Review: New PC tablets cool but still need work
Tablet has style, but needs more development
By Jeordan Legon
(CNN) -- Take it to a meeting and colleagues will want to borrow it to doodle. Take it out in public and people will try not to stare, but they will. Microsoft's new tablet PC has the "wow" factor going for it.
I tried out Fujitsu's Stylistic, a flashy thin, silver and black pad about 8-by-10 inches big, complete with keyboard and docking station. It looks like a designer Etch A Sketch -- except you write on it with a stylus -- and people found it to be irresistibly stylish.
Is it worth the $2,200 base price? Probably not. Is it as user-friendly as a laptop? Not yet.
But Microsoft spent $400 million to come up with a tablet PC that runs Windows XP and which it believes holds the right formula for pen computing. Now the company is putting marketing muscle behind it.
Microsoft said it expects to sell 500,000 to 1 million Tablet PCs over the next year -- many of those to consumers who insist on having the latest tech toys. But in the long run, Microsoft sees a broader market.
"I think if you go out five years from now, and look at portable computers, virtually all of those will have this tablet capability," Microsoft chairman Bill Gates said.
Microsoft said the computers are designed for office workers, who rush from meeting to meeting or who need to take notes or add scribbles to e-mail or Microsoft Word documents.
Think of the possibilities
But there's something about holding this little machine in your hands that makes you think about endless possibilities.
They might also work someday for doctors, who could scribble notes on the screen and then beam them to nurses, pharmacists and other physicians so that everyone could have updated copies of a patient's file.
What if someday - when the price point drops significantly - restaurants would hand you tablets instead of menus? You could get a picture of the dish, calorie content and the menu could be changed daily without having to print anything.
I know it might sound far-fetched, but don't underestimate Microsoft.
HP and Toshiba, two other makers of the tablets, already have preloaded their computers with Zinio software. The application allows people to read PC Magazine, BusinessWeek, Technology Review and Harvard Business Review on their tablets.
Forbes, the New Yorker, the Financial Times, Slate and the Los Angeles Times also are rumored to be working on creating digital editions for the Tablet PC.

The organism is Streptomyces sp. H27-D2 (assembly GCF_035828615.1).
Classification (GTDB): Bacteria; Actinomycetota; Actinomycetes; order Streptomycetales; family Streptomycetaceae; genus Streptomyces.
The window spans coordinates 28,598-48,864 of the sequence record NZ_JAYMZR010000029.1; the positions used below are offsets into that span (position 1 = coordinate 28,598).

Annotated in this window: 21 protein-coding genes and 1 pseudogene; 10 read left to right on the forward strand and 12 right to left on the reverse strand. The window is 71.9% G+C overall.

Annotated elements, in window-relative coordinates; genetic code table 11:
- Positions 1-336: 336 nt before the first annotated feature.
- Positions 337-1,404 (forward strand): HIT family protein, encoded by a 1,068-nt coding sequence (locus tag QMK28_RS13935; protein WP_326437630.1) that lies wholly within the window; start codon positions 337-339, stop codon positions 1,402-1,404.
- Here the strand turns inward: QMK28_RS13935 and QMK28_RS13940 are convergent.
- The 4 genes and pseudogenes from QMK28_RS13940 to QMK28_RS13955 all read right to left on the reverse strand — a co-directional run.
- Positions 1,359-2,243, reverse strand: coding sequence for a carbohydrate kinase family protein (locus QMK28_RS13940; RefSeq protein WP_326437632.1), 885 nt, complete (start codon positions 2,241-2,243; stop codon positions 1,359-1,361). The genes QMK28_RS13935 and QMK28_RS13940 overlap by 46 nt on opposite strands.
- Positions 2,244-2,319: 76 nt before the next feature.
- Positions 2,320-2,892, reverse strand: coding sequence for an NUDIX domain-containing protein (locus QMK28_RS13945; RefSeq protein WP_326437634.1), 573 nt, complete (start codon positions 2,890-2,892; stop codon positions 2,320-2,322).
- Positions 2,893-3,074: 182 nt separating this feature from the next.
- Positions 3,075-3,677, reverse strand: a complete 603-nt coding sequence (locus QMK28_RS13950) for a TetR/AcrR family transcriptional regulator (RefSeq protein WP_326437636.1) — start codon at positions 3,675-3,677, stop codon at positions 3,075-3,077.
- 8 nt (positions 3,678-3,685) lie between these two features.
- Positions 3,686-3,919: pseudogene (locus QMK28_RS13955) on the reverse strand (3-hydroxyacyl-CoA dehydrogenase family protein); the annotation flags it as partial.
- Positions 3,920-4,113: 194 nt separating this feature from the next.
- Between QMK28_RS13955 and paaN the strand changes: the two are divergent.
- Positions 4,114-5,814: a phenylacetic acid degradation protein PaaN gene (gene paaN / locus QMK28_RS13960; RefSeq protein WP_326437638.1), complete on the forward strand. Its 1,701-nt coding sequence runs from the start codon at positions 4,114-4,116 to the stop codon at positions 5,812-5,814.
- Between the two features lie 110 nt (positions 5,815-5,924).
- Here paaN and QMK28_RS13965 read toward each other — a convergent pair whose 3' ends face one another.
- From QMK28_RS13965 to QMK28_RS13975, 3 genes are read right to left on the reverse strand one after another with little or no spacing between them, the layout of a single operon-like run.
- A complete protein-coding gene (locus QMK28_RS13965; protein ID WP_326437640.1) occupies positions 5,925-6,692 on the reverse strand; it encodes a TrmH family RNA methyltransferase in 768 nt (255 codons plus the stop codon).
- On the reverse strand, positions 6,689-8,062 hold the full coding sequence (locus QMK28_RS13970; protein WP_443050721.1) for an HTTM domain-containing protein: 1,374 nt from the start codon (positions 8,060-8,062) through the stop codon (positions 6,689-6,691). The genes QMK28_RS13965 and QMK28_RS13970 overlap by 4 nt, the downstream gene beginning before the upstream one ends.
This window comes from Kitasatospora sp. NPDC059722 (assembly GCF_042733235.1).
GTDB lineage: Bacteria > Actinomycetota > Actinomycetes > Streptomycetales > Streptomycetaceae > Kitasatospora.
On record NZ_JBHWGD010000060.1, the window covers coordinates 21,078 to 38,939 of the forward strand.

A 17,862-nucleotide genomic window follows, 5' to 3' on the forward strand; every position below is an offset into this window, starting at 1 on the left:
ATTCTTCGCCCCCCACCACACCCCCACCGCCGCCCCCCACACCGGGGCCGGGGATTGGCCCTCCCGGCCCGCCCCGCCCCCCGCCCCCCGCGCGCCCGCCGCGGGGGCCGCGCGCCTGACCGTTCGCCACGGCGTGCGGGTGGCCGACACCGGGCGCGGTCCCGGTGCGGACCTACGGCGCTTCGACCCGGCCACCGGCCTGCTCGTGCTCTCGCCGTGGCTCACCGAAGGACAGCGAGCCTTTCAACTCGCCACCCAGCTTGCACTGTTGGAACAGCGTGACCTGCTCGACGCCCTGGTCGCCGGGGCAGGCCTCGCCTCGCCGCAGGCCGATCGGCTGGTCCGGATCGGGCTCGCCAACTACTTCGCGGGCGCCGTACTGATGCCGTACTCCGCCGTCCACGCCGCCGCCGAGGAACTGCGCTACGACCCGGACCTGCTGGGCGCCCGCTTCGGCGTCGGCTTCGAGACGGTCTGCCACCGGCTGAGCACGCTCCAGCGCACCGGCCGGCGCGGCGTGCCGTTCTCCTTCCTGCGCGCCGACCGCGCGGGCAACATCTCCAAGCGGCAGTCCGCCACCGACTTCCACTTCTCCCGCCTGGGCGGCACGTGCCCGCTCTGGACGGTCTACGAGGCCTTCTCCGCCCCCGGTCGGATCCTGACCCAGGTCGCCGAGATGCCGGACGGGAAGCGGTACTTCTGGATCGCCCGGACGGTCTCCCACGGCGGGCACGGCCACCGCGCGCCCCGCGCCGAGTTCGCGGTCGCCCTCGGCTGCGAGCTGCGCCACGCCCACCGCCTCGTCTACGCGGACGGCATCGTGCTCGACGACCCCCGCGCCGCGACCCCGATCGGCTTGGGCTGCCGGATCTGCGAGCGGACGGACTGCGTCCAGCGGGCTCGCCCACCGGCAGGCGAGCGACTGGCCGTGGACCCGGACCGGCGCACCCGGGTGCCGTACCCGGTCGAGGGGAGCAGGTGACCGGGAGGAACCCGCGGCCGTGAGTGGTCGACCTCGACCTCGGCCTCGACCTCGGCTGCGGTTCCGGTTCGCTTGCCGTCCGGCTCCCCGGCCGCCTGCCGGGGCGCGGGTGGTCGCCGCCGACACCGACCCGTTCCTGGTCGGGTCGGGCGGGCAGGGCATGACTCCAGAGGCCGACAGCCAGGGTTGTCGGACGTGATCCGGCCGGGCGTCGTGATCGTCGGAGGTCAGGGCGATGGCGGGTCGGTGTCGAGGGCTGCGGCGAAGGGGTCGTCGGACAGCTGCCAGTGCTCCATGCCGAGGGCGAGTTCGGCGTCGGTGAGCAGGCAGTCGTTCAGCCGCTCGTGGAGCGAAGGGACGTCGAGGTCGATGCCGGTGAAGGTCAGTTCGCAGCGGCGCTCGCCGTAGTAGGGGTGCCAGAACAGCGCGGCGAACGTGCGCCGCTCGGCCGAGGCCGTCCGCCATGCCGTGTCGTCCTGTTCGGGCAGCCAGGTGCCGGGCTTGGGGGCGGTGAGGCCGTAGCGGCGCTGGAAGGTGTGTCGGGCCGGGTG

Publishers think they can make a business out of this because the color quality is excellent and the screens are about the same size as a piece of paper (the Fujitsu's screen is about 10 inches long by about 8 inches wide.)
What's cool and what's not
Beyond reading magazines, one of the coolest features is the note-taking application called Window's Journal. The program displays what appears to be lined writing paper for you to write your notes. It allows you to search the scribbles you made on the notepad for specific keywords - even if you have bad handwriting like me or wrote the word upside down.
Other cool features include about 4.5 hours of battery life, the units run all programs for Windows XP, and, in the case of the Fujitsu model I tried, a $250 docking station included a built-in CD-drive.
But like with any new technology, there are many shortcomings.
Sending copies of your handwritten notes to your colleagues could be frustrating because right now, you can only do so by exporting them as Web pages or TIFF graphics files. Microsoft needs to work on this so that it's easy to transcribe written notes to text then copy and paste into any application including Word, Outlook or PowerPoint. The company says it's working on a free Journal viewer download that will allow colleagues without tablets to view your notes, but that's still not enough.
Right now, you can add handwritten notes to Office documents on the tablet by downloading the "Office Pack" from Microsoft. But that's limited too. Within word documents, you can only add handwritten notes in square boxed in the margins. No circling words or marking things in red or crossing out entire sentences.
Writing on the screen also takes some getting used to because plastic does not have the same traction as paper. Trying to call up and highlight the right program in your task bar can test your patience.
And you better hold on to the special magnetic-tipped stylus that comes along with your computer. Without it, the computer won't work. You can't use your fingers or a pen like you can with Palm.
Gates promises more cool features
Gates is banking on the tablet, promising to spend a "a few billion" in the next five years to further his company's research, with Office and the tablet at the center of a business information network.
And as the price comes down and the machines are made more user-friendly, I may one day soon be able to use a tablet to order Mousee de Foies de Volaille at a classy French restaurant without having to ask my date: "What is it?"